Businesses, unions freed to spend big on elections
WASHINGTON (AP) — A bitterly divided Supreme Court vastly increased the power of big business and unions to influence government decisions Thursday by freeing them to spend their millions directly to sway elections for president and Congress. The ruling reversed a century-long trend to limit the political muscle of corporations, organized labor and their massive war chests. It also recast the political landscape just as crucial midterm election campaigns are getting under way.
Obama hits Wall Street, pushes for bank limits
WASHINGTON (AP) — Embracing Depression-era policy and populist politics, a combative President Barack Obama chastised big Wall Street banks Thursday and urgently called for limits on their size and investments to stave off a new economic meltdown. Investors responded by dumping bank stock.
Gates praises Pakistan's fight against militants
ISLAMABAD (AP) — U.S. Defense Secretary Robert Gates said Friday he was deeply impressed with Pakistan's military offensive against militants within its borders and said he will leave it to that country's leadership to decide whether or when to expand the fight. "The Pakistani leadership will make its own decisions" about when or whether they are going to do something. "That's just fine with me," Gates said during an interview with Pakistani and U.S. journalists near the close of his two-day visit to the Pakistani capital.
Obama health plan in doubt as Dems reject fast fix
WASHINGTON (AP) — Though reeling from a political body blow, House Democrats rejected the quickest fix to their health care dilemma Thursday and signaled that any agreement on President Barack Obama's signature issue will come slowly, if at all. Democrats weighed a handful of difficult options as they continued to absorb Republican Scott Brown's election to the Massachusetts Senate seat long held by Edward M. Kennedy. Several said Obama must forcefully help them find a way to avoid the humiliation of enacting no bill, and they urged him to do so quickly, to put the painful process behind them.
Politics of terrorism emerge anew in election year
WASHINGTON (AP) — Terrorism is creeping back to the forefront of the American mindset, creating an election-year issue for emboldened Republicans and forcing President Barack Obama to reassert himself after a wobbly period of homeland protection. Republican Scott Brown's startling Senate win in Massachusetts, propelled in part by his opposition to Obama's terror-fighting approach, has weakened Obama's legislative hand just as Congress is demanding answers about security. And although health care reform is the matter most immediately affected by Obama's sudden loss of the minimum 60 votes he needs in the Senate on big legislation, his entire agenda will be reshaped in some way by the political fallout.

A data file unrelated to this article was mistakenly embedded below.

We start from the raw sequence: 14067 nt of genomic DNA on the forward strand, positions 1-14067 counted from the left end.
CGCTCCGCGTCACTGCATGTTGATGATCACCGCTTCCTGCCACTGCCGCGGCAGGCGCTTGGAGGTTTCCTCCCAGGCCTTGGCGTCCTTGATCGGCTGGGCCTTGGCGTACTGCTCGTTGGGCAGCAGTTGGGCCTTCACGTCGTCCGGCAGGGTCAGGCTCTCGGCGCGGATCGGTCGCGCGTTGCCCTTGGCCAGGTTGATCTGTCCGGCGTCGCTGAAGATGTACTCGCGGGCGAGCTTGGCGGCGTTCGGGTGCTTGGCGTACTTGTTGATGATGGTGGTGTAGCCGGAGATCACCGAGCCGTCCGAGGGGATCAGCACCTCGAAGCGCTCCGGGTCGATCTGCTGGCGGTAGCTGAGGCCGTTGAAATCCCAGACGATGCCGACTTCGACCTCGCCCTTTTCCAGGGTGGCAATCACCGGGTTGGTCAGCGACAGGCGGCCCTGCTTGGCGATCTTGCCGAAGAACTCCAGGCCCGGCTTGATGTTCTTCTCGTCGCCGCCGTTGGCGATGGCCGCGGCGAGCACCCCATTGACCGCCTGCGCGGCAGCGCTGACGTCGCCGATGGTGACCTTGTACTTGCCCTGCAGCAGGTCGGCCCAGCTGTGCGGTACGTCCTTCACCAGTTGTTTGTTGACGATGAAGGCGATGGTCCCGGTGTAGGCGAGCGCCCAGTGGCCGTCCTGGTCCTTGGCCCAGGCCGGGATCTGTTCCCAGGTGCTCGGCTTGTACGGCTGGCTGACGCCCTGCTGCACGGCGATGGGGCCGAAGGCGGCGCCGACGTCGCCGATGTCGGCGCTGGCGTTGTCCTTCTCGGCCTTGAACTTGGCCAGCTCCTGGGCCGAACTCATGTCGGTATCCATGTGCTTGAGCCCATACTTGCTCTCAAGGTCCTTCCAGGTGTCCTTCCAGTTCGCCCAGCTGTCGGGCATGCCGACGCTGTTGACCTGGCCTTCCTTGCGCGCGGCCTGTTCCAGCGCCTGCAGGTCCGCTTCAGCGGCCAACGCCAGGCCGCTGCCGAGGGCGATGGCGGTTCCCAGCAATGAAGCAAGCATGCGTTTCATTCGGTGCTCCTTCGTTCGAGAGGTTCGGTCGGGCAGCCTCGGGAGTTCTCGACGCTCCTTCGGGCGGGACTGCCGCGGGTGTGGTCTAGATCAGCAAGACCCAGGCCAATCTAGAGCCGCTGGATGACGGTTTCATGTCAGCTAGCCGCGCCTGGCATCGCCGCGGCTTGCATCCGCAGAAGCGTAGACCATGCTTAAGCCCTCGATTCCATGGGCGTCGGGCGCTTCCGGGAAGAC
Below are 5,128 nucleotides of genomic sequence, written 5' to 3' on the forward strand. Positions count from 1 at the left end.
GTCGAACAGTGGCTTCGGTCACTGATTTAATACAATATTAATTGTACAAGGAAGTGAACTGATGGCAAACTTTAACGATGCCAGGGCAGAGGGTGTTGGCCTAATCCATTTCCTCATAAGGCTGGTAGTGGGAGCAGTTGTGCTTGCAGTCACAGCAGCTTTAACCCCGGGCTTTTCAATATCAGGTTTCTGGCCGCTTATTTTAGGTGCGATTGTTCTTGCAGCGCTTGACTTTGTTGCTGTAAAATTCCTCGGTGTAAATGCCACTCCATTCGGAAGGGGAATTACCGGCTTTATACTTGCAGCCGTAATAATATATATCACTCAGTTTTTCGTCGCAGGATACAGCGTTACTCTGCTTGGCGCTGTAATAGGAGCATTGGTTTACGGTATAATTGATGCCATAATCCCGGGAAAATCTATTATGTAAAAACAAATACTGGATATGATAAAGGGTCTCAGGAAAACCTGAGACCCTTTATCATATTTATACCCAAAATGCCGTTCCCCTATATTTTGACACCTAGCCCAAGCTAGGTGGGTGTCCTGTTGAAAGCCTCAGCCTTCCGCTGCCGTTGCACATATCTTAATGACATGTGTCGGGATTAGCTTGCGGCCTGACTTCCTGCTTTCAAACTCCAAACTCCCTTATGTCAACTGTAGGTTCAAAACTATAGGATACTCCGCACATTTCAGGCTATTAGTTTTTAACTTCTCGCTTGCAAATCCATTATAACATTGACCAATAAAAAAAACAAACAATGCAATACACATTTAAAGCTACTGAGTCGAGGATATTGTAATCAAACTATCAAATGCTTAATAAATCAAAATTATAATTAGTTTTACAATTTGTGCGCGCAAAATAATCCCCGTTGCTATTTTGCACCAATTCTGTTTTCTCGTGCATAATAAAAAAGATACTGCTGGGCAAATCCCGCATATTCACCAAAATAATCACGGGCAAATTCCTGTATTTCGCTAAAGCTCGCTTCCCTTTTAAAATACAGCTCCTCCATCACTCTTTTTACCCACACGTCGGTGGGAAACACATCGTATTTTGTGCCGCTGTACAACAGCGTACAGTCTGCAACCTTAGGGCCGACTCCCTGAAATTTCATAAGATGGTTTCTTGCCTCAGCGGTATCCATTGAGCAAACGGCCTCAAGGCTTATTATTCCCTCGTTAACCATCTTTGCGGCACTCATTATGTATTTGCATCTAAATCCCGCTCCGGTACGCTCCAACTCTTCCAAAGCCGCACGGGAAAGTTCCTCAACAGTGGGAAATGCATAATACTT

GOP's 41st senator gets movie star's greeting
WASHINGTON (AP) — The Republican state senator who shook the political landscape from Massachusetts to California this week descended on Capitol Hill to a celebrity's welcome Thursday as he to introduced himself to a Congress he says has lost its way. Sen.-elect Scott Brown acknowledged that winning the seat held since 1962 by the late Sen. Edward M. Kennedy in Tuesday's special election upset presented unique challenges.
Candidates rethink nationally after Mass. results
BOSTON (AP) — Former Massachusetts Treasurer Joe Malone said Thursday he expects to run against an incumbent congressional Democrat this fall, part of a wave of political recalibrations occurring nationally after Republican Scott Brown's upset win in the special election to replace Sen. Edward M. Kennedy. California Sen. Barbara Boxer, a liberal Democrat facing a re-election challenge, declared "every state is in play now." The anti-spending group Club for Growth said it's trying to recruit conservative Rep. Mike Pence to challenge Democratic Sen. Evan Bayh in Indiana.
PROMISES, PROMISES: Gitmo closing deadline missed
WASHINGTON (AP) — As President Barack Obama neared his self-imposed deadline to close the Guantanamo Bay prison, the Justice Department offices of the terrorist detention task force were bustling — not with lawyers but construction workers tearing apart the walls, ripping out any trace of the secretive work, though Obama's goal is still far off. The staffers were gone, having completed recommendations on detention policy. This Wednesday, the Guantanamo task force made its final recommendations for all of the 196 remaining detainees awaiting transfer, trial or further detention.
Firm will remove Bible references from gun sights
WASHINGTON (AP) — A Michigan defense contractor will voluntarily stop stamping references to Bible verses on combat rifle sights made for the U.S. military, a major buyer of the company's gear. In a statement released Thursday, Trijicon of Wixom, Mich., says it is also providing to the armed forces free of charge modification kits to remove the Scripture citations from the telescoping sights already in use. Through multimillion dollar contracts, the Marine Corps and Army have bought more than 300,000 Trijicon sights.
Clinton: US to boost aid Yemen
WASHINGTON (AP) — The Obama administration will provide more counterterrorism and development aid to embattled Yemen, but the country must show results for assistance to continue to flow, Secretary of State Hillary Rodham Clinton said Thursday. After meeting with Yemeni Foreign Minister Abu Bakr al-Qirbi at the State Department, Clinton told reporters the U.S. was pleased with steps the Yemeni government was taking to combat violent extremists, including al-Qaida in the Arabian Peninsula. That group has claimed responsibility for the attempted Christmas Day bombing of a Detroit-bound American airliner.